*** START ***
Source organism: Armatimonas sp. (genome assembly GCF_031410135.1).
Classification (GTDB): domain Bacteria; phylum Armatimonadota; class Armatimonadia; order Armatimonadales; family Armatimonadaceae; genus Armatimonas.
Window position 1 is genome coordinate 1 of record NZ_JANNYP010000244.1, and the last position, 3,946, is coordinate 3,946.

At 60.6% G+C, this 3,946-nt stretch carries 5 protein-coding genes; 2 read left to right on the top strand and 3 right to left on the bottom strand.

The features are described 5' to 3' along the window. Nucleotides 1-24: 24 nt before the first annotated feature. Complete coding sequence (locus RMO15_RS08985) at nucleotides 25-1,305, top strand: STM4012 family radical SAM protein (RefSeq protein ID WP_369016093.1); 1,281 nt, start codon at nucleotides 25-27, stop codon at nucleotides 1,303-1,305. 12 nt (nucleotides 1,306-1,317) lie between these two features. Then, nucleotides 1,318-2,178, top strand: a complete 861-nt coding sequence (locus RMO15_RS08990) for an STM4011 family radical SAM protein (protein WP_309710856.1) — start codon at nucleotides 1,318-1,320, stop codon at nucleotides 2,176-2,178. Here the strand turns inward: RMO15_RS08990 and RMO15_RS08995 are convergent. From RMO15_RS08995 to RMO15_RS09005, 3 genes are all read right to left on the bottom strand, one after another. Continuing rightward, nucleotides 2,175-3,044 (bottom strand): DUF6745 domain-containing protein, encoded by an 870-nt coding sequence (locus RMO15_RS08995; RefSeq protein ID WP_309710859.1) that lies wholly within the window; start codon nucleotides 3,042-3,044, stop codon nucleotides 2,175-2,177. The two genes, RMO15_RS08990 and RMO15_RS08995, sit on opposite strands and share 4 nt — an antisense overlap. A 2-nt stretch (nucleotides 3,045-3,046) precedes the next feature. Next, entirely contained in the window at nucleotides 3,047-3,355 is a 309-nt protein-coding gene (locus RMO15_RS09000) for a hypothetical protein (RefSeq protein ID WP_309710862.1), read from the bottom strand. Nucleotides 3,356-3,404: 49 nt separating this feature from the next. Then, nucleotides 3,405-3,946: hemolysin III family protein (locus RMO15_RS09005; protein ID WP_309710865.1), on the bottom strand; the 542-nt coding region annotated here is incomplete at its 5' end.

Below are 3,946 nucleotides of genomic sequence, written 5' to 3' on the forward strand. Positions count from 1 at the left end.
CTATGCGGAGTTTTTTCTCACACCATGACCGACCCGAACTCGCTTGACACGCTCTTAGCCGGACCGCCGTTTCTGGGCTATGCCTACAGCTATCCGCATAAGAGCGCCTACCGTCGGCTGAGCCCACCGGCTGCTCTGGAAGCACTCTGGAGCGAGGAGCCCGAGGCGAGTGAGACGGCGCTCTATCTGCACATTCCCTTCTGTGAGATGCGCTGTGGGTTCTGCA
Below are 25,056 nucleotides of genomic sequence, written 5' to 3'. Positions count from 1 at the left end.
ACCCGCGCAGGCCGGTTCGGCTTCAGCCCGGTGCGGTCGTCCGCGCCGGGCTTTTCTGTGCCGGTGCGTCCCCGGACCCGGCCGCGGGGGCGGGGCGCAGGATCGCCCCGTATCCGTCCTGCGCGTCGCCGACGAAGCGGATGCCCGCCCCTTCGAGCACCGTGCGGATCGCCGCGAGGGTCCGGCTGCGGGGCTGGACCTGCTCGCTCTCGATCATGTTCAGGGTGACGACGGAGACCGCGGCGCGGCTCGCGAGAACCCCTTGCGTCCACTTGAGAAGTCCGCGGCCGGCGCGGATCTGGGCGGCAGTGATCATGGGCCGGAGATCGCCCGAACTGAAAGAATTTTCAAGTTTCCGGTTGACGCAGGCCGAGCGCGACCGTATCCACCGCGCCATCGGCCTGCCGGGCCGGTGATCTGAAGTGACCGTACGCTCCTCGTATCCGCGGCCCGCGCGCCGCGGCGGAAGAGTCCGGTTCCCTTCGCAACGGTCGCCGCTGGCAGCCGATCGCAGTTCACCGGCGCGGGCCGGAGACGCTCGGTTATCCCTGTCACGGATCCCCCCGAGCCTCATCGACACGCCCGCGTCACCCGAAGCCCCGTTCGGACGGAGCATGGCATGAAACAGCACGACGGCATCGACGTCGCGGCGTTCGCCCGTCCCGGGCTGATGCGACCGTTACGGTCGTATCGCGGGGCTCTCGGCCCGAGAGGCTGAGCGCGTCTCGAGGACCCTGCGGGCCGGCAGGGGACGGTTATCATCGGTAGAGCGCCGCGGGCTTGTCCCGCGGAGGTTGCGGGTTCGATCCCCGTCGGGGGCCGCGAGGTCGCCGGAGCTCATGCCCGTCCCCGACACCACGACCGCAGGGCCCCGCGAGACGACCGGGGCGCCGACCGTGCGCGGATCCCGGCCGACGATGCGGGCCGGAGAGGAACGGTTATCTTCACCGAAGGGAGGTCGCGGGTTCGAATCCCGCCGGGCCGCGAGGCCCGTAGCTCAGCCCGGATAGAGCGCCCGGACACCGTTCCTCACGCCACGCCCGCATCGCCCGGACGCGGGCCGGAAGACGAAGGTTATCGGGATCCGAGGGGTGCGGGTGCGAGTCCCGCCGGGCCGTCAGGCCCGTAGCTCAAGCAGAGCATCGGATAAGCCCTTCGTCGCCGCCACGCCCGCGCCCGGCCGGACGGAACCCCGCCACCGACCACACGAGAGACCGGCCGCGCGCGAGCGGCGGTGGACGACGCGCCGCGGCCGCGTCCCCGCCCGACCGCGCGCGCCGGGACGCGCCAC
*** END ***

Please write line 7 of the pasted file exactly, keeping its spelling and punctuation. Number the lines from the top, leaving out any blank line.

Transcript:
CTATGCGGAGTTTTTTCTCACACCATGACCGACCCGAACTCGCTTGACACGCTCTTAGCCGGACCGCCGTTTCTGGGCTATGCCTACAGCTATCCGCATAAGAGCGCCTACCGTCGGCTGAGCCCACCGGCTGCTCTGGAAGCACTCTGGAGCGAGGAGCCCGAGGCGAGTGAGACGGCGCTCTATCTGCACATTCCCTTCTGTGAGATGCGCTGTGGGTTCTGCA